Today, June 16th, is international Free RPG Day, conceived to bring people into their friendly local game shops with the promise of free stuff, and the goal of creating new or recurring customers for both the stores and the publishers. Quick-start rules and taster adventures are very popular for this. One introduces potential new players to a system, whereas the other caters both to existing players of the game, while at the same time introducing the world to new ones.
Last weekend I attended the UK Games Expo in Birmingham, in part to help my friends at Inspiring Games demo their games Legends Untold and Lord of the Horde, and, of course, in part for my very own delectation. Since it pretty much coincided with the launch of my RPG Hypertellurians, I decided to print up some flyers about it and this blog, and hand those out too: Travel to and from Birmingham was fraught with airplane delays and even one cancellation, but the trip as a whole was immensely enjoyable.
The time has come, and my “swords and sandals” meets “raypunk” RPG is live. Read about its inception, or jump right in. It comes in 3 parts: the core rules is the big daddy and contains the rules and more powers than you can shake a stick at; the GM’s 101 is a short piece on how to make the most out of running Hypertellurians, and finally the changelog details, well, changes to the document.
June 1st update: the game is now live! Like many games masters, judges, referees, or whatever you like to call them, I have many more adventures and adventure ideas than I’ll—sadly—ever be able to run. I’ve collected amazing one-shots, fabulous books, exciting PDFs, intriguing blog posts and much more, all spanning a variety of settings, themes, and tones. I had this idea percolating inside my head of a campaign that would span many worlds, where the characters would travel through dimensions and planes of existence.
Let me start off by saying, yes, I am working on a brandnew version of my character sheet app, with plans to support Pathfinder 2E, and possibly more. The other week I reached out to users of my Online Character Sheet for Pathfinder, to find out a bit more about how they use the app, and what they think is most important. While I haven’t personally played Pathfinder in some time now, the announcement for a 2nd edition has me excited.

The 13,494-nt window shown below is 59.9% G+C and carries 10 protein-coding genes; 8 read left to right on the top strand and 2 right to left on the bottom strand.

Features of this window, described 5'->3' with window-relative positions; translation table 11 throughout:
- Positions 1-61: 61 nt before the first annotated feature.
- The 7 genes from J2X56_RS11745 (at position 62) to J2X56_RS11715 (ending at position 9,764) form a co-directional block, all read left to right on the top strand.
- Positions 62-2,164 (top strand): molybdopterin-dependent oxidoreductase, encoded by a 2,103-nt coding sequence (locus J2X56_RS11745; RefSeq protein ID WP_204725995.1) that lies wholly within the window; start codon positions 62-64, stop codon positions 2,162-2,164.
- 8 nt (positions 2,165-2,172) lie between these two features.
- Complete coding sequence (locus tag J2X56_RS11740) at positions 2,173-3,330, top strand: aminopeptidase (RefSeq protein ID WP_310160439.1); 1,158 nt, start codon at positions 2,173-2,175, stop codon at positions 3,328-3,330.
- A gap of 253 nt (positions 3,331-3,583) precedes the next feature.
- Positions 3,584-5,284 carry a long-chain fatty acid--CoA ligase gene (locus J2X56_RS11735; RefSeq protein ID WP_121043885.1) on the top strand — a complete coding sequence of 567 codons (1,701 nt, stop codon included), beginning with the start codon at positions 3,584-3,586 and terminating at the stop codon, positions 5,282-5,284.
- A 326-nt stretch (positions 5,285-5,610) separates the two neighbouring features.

“Professional alternative model, actress, latex aficionado, dork, avid RPG gamer, bookworm, crazy cat lady, music lover, soup maker, polyhedral dice addict.” — that’s how Caroline Pierce’s twitter introduction reads, and I think it covers most bases! I’ve had the pleasure of working with Caroline several times over the years, and I was very happy when she agreed to an interview for my little blog. How did I find out about her role-playing hobby, you ask?
Spell Chains Think of spell chains as thematically linked spells of increasing power levels. You might assign them spell levels such as 1st, 3rd, and 5th, or whatever suits your game. These use the low, medium, major power classification of my homebrew game Hypertellurians, but I also include some notes on how to use the spells in Dungeon Crawl Classics, or Lamentations of the Flame Princess. Converting to a Vancian or mana-based system should be a cinch.
Back in the early 90s, a few friends and I decided to start what was then labelled an “art group.” This was a digital collective out to create ANSI and ASCII artwork for the computer communication medium of the day: bulletin board systems. A BBS was kind of like a website, but you dialled directly into it (its address being a phone number), and all it could serve you was text, with a hint a color.
As you’ve probably heard by now, Paizo have officially announced the 2nd edition of the immensely popular Pathfinder game. As with the 1st edition, there will be a massive open playtest, and all playtest material (including a massive 400 page fully laid out and illustrated hardcover) will become available on 2nd of August. I, for one, am pretty interested in the direction the game seems to be taking, from what they’ve revealed so far.
The people of Helix are benevolent, wise, and technologically advanced. But the inhospitable wastes, crags, and hills surrounding their domed city are home to any number of strange creatures, like the savage piglin, the strangely erudite goatfolk, and the reclusive sorcerers and sorceresses. Further afield, other clusters of humanity cling onto half-forgotten luxuries and evaporating wealth, on their dying planet, Sonnos. Sonnos, the place that all but the smallest of gods have abandoned.